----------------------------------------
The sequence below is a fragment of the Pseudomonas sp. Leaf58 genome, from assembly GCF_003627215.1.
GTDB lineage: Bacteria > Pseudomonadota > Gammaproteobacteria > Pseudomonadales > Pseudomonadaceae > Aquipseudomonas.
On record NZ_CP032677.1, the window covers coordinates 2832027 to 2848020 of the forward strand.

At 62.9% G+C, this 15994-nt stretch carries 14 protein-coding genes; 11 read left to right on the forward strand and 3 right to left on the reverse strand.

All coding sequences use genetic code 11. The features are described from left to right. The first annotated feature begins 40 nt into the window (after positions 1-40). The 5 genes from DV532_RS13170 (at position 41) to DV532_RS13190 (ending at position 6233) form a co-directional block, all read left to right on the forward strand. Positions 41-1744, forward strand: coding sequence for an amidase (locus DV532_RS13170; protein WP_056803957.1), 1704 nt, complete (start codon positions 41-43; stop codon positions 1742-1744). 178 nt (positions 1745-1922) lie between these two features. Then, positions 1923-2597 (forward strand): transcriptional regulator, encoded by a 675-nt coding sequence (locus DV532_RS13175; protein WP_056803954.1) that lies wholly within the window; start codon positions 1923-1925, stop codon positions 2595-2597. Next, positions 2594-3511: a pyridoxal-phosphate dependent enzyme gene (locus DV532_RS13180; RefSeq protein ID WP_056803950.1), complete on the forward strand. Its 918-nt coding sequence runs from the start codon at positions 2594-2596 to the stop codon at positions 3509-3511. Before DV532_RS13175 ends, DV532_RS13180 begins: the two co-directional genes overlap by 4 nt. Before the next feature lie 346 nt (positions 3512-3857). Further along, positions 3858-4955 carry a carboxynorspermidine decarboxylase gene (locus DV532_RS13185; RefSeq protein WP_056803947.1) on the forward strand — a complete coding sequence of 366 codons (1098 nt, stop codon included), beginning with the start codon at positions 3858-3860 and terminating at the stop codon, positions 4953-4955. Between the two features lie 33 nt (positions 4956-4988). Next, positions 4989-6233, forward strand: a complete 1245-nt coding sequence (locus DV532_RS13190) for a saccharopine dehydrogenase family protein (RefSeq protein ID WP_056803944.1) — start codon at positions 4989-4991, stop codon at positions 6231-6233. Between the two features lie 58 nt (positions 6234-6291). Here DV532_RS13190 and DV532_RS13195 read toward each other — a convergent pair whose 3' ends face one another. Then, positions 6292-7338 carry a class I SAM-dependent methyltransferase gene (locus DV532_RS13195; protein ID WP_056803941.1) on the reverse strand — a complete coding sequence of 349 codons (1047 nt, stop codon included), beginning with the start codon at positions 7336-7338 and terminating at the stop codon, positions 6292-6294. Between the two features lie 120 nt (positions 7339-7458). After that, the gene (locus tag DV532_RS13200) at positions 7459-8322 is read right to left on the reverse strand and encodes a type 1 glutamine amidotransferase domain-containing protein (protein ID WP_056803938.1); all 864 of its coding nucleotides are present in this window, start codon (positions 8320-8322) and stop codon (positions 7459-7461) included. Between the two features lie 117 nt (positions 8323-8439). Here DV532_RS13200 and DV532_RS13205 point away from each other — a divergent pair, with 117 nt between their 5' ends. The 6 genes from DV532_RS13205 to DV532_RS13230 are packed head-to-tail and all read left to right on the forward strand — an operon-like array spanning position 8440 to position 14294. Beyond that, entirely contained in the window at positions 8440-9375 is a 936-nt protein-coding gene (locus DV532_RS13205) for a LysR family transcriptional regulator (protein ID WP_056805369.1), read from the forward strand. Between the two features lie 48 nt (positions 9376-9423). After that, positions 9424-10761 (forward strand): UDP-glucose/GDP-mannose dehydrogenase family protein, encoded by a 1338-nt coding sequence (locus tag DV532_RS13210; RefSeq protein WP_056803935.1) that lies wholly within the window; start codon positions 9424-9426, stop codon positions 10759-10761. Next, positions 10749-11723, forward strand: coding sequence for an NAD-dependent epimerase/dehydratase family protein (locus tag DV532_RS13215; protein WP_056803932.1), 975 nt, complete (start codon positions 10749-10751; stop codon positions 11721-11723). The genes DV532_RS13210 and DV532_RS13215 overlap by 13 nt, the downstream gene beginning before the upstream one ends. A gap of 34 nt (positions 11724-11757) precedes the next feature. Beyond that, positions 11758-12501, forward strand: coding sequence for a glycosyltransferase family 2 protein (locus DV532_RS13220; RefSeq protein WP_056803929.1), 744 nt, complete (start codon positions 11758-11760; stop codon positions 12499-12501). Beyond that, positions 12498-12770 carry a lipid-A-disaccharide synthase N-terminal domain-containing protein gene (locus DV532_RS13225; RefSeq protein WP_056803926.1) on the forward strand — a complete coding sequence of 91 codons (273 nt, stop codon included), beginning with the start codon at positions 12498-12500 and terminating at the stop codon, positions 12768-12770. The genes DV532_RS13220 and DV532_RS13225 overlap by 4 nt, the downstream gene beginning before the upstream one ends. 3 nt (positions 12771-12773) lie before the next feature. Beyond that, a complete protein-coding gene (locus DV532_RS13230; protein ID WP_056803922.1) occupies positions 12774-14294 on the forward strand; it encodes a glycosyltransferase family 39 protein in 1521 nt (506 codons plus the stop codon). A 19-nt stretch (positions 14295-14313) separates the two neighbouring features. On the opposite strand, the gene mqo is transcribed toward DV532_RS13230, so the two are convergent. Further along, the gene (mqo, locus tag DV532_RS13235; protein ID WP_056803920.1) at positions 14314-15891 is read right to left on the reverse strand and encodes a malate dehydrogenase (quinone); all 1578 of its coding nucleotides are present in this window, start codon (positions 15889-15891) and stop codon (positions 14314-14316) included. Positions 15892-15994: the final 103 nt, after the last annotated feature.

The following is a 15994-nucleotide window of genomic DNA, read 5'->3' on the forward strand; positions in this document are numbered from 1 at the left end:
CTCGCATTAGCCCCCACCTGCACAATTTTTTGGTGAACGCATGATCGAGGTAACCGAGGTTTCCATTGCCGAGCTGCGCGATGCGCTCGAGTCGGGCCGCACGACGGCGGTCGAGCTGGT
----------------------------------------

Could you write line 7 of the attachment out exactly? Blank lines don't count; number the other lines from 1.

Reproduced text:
CTCGCATTAGCCCCCACCTGCACAATTTTTTGGTGAACGCATGATCGAGGTAACCGAGGTTTCCATTGCCGAGCTGCGCGATGCGCTCGAGTCGGGCCGCACGACGGCGGTCGAGCTGGT